Hakuna Matata

Kenya, with a population of over 43 million, is in the continent of Africa. It lies on the equator. This means it has a stable climate, although temperatures vary according to altitude and terrain. For example, the tropical coast has an average temperture of  between 27 and 31ºC, while other areas have an average temperature of 21ºC. The country has a wide variety of landscapes. The visitor can see snow capped peaks, deserts, beaches, savannah and alpine highlands.

Kenya has many neighbouring countries: Tanzania to the south, Uganda to the west, South Sudan to the north west, Ethiopia to the north and Somalia to the north east. Throughout its history, it has received people from these countries and many others in Africa. As a result of this migration, there are 42 ethnic groups in Kenya and two principal language groups – the Bantu and the Niloti. The official language is English and the national language is Kiswhaili.

Another result of migration is the number of religions there are in Kenya. There are Christians, Hindus, Shils, Islams and of course the traditional beliefs.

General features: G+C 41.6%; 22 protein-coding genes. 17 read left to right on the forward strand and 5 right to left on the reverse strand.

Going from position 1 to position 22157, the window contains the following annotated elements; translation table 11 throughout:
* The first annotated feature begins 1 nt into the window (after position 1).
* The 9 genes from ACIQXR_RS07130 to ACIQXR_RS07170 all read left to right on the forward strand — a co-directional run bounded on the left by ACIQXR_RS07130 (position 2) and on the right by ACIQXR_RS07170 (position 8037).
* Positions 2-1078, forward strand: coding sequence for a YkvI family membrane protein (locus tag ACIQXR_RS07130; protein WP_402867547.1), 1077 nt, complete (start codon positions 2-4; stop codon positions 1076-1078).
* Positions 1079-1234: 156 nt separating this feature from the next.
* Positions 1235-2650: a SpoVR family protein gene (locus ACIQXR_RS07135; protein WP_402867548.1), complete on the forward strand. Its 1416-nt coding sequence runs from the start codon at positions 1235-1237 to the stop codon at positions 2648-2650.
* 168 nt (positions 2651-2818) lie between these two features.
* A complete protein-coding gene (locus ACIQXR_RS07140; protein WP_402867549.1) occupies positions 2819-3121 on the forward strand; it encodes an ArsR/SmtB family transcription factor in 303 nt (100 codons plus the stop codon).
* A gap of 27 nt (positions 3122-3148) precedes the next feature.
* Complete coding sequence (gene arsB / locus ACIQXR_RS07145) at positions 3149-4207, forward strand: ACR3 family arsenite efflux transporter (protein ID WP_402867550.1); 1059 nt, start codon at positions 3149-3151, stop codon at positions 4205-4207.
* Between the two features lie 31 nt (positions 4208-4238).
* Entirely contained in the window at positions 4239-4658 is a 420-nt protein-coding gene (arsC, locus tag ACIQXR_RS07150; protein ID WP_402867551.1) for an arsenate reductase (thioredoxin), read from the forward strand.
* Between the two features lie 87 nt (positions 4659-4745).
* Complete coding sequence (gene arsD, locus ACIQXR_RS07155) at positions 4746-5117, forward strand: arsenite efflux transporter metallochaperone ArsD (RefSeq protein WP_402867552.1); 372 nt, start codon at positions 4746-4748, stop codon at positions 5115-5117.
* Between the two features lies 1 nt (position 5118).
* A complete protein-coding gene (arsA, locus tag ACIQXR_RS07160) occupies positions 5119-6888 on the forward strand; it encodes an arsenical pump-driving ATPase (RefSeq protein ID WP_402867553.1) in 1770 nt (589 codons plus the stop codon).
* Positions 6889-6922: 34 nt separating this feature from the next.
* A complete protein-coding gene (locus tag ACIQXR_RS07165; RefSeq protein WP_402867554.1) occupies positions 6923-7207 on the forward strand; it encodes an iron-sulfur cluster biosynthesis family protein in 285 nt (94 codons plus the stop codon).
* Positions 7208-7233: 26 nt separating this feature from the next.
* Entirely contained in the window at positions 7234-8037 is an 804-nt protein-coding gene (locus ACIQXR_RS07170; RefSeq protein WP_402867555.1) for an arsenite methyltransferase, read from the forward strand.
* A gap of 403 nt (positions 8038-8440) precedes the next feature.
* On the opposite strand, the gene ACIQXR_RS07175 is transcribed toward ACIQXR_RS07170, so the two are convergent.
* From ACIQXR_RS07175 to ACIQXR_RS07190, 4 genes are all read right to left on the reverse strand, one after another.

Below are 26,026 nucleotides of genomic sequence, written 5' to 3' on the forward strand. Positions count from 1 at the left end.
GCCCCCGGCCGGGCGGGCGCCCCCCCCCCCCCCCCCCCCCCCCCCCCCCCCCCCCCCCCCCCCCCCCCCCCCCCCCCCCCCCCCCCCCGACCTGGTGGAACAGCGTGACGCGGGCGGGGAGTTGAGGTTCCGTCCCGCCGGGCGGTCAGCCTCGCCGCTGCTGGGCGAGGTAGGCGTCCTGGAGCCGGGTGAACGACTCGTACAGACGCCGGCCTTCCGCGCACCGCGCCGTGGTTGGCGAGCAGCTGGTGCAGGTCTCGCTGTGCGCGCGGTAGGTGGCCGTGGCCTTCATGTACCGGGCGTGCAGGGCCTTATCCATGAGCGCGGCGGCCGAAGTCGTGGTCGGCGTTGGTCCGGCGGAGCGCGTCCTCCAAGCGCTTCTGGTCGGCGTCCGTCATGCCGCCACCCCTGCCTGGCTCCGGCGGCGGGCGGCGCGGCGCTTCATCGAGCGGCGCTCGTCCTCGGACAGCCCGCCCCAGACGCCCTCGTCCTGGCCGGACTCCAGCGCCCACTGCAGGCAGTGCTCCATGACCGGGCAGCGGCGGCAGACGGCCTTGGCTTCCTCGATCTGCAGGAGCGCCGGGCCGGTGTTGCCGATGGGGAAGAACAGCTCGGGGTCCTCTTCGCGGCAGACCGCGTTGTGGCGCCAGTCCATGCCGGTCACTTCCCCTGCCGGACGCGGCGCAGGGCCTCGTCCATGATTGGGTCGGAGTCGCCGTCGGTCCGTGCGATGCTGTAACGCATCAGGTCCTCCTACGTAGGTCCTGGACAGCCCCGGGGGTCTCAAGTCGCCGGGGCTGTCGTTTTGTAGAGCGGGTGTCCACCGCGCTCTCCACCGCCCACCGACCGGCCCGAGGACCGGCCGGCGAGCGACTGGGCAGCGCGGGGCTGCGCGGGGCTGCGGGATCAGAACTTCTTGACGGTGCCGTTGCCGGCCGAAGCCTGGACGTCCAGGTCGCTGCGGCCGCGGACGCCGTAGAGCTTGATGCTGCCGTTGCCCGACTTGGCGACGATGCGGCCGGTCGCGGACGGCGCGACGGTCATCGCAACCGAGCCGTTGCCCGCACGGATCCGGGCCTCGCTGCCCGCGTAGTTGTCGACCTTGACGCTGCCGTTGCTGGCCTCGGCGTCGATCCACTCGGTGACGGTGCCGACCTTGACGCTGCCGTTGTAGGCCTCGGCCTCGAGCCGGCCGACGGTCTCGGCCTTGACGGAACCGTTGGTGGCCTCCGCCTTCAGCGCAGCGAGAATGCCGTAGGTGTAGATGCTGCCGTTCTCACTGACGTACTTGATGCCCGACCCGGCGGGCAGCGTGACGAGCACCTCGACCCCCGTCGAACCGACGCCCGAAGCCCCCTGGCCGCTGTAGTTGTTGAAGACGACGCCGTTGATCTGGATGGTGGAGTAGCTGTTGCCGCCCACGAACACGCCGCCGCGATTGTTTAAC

The Main Cities are: Nairobi with a population of 5 million. The city was founded by Europeans in 1899 as a supply depot. At that time, the East African railway was under construction. Today, it is the largest and the most modern city in East Africa.  Mombasa is the coastal capital and the largest port on the African coast.  Kisumu, the third biggest, followed by Eldorest and Nakuru.

Kenya has 56 national parks and reserves. It has more species of birds than anywhere in the world.  Many tourists visit these national parks and tourism makes up approximately 20% of the economy, while agriculture the remaining 80%. The currency is the Kenya shilling.

Kenya is an independent republic and its flag is striped green, black and red. The colours represent  the land, the people and the blood that was shed during the country’s struggle for freedom.

Undoubtedly, the most important sport in Kenya is football with two rival teams, AFC Leopards and Gor Mahai.

The people in Kenya, when they are not at football matches, are generally speaking kind and relaxed. The saying hakuna matata, which means no problem, reflects the national attitude.